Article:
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October 16, 1897


JAMA. 1897;XXIX(16):775-777. doi:10.1001/jama.1897.02440420009002c

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I am sure that my experience is by no means unique, in that the majority of patients with hemorrhoidal troubles come to me greatly prejudiced against any operative procedure involving the employment of general anesthesia, and especially the use of the knife. These objections have been raised not only by the laity, but also by physicians who have been similarly affected. Such an argument should not and would not prove a factor in altering the character of advice to be given to a patient were I satisfied that only one plan of treatment could effect a cure; but where a choice of several methods exists for effecting the same or similar results it is not only our duty but a necessity for us to respect the patient's wishes.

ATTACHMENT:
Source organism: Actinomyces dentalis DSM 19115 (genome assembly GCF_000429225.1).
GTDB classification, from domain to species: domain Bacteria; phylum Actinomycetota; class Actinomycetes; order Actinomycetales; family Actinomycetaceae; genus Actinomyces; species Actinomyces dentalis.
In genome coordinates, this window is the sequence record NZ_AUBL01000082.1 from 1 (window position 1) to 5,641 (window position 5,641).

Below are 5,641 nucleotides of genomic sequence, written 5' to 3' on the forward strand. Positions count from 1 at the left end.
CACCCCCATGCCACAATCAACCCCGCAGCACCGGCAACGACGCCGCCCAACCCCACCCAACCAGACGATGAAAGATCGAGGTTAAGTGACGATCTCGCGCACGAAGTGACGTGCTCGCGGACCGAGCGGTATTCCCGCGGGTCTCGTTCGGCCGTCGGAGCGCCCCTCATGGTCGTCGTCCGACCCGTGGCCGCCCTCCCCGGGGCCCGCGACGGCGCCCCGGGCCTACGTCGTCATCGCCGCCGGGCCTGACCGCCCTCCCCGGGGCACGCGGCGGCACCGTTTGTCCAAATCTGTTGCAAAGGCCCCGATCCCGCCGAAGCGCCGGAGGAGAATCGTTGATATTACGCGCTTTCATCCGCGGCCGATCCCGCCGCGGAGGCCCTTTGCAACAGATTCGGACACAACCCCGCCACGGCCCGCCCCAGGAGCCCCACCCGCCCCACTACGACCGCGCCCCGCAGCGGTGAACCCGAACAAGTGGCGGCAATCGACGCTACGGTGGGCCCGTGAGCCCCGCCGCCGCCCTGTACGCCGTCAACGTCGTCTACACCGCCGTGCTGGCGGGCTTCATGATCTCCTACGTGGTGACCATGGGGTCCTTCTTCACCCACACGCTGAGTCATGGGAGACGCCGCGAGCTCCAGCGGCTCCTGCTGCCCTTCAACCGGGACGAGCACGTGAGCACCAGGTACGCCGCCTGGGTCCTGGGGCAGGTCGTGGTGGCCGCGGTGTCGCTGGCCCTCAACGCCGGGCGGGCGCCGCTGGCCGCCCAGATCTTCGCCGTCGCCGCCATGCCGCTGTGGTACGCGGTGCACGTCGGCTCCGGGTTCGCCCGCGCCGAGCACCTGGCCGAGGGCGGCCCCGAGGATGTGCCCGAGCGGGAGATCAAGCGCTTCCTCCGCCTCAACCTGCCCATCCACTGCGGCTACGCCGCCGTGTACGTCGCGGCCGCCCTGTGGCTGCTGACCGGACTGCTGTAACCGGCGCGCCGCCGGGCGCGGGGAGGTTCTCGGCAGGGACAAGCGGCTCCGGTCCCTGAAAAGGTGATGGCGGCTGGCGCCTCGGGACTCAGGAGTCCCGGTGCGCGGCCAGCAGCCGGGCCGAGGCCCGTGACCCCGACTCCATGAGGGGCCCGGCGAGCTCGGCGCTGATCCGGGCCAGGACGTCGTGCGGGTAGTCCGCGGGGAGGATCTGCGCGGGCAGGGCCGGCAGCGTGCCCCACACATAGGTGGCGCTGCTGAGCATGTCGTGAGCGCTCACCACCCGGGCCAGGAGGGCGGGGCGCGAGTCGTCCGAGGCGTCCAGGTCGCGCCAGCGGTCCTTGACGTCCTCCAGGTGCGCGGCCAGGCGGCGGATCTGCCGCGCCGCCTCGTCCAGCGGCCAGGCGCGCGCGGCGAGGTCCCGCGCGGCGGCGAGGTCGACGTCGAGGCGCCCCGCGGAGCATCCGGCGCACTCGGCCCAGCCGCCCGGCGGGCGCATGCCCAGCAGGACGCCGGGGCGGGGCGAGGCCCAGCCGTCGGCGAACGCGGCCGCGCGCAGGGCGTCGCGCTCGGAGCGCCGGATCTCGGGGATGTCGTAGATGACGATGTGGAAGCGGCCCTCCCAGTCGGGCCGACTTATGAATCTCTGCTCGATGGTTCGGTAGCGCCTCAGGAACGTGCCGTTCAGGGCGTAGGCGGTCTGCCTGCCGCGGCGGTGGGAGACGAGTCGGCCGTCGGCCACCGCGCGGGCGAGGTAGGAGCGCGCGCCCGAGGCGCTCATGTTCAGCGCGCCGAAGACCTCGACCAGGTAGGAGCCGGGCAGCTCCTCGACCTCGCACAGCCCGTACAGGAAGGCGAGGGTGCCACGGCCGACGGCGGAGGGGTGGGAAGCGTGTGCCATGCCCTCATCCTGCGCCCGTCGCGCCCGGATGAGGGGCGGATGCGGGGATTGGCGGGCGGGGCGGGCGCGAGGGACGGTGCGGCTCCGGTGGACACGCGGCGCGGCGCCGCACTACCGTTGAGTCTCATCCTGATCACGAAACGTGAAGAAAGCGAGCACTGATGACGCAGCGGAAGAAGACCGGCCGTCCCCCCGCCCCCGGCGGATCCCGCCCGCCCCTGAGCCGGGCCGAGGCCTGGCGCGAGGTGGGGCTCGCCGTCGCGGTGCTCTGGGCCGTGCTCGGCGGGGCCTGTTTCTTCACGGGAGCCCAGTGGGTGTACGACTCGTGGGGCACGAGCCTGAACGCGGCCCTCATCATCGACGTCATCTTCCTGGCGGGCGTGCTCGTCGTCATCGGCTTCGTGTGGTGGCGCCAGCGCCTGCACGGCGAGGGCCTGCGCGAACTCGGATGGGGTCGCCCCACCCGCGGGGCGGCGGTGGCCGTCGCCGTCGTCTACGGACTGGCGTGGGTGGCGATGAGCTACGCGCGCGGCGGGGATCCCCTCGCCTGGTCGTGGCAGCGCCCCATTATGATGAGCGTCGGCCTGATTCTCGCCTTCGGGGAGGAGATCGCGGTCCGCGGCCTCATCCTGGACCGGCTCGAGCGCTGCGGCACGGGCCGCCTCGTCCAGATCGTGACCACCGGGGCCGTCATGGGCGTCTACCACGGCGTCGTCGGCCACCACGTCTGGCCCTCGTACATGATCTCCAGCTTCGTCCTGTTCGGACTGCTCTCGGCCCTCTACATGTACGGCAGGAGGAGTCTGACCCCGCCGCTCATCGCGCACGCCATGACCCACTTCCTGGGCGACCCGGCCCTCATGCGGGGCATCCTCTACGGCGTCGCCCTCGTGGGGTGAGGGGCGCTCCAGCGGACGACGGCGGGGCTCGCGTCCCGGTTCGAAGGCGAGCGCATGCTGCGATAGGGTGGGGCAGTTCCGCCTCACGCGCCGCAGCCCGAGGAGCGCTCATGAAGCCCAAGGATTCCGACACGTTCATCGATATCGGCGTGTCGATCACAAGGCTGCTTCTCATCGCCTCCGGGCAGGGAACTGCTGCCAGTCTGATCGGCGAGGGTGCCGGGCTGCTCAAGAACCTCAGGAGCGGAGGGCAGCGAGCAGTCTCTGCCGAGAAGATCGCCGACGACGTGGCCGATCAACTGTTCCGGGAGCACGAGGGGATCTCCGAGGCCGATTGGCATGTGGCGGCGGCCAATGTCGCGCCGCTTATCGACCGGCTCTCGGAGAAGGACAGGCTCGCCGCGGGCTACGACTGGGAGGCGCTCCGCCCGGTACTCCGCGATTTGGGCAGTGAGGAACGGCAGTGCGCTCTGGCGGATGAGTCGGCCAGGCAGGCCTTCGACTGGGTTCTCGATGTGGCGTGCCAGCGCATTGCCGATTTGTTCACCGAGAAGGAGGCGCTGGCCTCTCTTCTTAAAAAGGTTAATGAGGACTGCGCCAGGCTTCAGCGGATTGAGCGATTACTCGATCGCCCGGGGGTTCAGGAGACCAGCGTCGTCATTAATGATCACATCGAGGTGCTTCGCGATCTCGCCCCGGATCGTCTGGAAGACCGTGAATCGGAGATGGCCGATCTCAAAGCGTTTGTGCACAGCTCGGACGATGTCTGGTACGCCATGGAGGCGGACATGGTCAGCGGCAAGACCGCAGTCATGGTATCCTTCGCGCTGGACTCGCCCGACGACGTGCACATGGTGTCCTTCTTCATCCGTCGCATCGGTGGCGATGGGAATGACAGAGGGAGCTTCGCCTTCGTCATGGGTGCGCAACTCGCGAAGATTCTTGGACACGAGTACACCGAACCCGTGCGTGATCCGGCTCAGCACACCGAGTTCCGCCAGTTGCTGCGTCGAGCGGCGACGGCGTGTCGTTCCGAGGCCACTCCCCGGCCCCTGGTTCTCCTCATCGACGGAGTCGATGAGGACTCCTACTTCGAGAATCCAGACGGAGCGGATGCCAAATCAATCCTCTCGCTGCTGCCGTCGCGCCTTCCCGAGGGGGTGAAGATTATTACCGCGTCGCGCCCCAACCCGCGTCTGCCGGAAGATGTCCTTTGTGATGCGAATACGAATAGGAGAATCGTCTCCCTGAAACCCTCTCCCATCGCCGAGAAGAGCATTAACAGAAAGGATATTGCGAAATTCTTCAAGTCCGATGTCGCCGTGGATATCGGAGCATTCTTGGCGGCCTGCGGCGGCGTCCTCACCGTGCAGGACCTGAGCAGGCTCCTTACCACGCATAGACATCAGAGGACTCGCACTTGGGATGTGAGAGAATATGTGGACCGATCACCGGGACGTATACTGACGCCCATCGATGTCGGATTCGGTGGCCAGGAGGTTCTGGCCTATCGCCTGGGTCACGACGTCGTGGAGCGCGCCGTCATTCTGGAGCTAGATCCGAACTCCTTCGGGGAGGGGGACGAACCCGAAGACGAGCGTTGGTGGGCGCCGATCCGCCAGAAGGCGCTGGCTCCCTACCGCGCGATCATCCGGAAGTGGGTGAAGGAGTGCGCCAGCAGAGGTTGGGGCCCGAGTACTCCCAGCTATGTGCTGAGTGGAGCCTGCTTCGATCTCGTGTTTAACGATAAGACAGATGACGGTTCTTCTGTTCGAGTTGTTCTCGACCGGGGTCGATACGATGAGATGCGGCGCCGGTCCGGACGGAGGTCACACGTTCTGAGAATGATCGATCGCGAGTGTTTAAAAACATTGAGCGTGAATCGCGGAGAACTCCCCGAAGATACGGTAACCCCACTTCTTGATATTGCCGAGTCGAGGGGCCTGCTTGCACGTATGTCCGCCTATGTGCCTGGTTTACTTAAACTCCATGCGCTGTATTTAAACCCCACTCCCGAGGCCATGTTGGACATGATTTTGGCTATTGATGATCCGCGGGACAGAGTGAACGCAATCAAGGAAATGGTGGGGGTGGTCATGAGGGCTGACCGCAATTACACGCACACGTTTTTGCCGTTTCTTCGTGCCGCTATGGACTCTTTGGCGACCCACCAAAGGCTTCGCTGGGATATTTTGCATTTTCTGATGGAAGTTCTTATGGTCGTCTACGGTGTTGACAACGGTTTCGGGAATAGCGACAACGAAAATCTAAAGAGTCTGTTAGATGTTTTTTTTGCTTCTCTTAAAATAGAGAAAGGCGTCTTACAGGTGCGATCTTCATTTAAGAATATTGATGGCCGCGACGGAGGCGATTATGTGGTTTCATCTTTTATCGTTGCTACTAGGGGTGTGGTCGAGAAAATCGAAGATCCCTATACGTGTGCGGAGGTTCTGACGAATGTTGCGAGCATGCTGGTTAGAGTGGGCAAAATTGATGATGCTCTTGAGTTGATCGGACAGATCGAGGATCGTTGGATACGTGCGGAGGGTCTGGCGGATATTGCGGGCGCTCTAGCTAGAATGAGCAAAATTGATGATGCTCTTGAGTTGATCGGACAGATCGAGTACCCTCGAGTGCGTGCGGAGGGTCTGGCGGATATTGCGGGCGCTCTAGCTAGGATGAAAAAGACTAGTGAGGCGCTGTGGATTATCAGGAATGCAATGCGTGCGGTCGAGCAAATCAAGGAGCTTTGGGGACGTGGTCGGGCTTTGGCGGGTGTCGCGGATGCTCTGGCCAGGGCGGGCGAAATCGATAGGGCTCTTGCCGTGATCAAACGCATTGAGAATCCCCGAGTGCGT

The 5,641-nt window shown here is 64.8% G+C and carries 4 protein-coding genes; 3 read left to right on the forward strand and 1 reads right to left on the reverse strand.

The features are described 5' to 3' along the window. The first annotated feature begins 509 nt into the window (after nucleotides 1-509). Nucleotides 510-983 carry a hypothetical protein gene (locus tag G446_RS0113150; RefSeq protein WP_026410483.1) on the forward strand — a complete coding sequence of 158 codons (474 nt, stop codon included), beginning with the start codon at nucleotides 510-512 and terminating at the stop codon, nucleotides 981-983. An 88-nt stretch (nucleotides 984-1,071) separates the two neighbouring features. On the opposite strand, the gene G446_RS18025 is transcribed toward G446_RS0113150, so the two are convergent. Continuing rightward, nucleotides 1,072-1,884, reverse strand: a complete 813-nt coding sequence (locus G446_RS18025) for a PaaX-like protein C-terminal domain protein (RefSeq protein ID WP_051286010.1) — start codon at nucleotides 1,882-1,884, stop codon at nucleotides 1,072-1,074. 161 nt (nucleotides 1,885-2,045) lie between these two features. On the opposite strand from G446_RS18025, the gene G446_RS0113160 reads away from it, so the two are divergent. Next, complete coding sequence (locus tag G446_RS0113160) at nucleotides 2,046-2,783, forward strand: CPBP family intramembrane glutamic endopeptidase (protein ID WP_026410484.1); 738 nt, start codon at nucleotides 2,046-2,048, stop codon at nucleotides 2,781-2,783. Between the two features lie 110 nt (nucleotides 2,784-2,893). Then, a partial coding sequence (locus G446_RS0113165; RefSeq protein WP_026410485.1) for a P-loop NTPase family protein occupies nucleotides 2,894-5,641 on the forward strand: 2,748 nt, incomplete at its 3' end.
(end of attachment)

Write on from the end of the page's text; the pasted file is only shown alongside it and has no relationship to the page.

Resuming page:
In a number of instances, sufficient to convince me of the efficacy of the method and to enable me to place my

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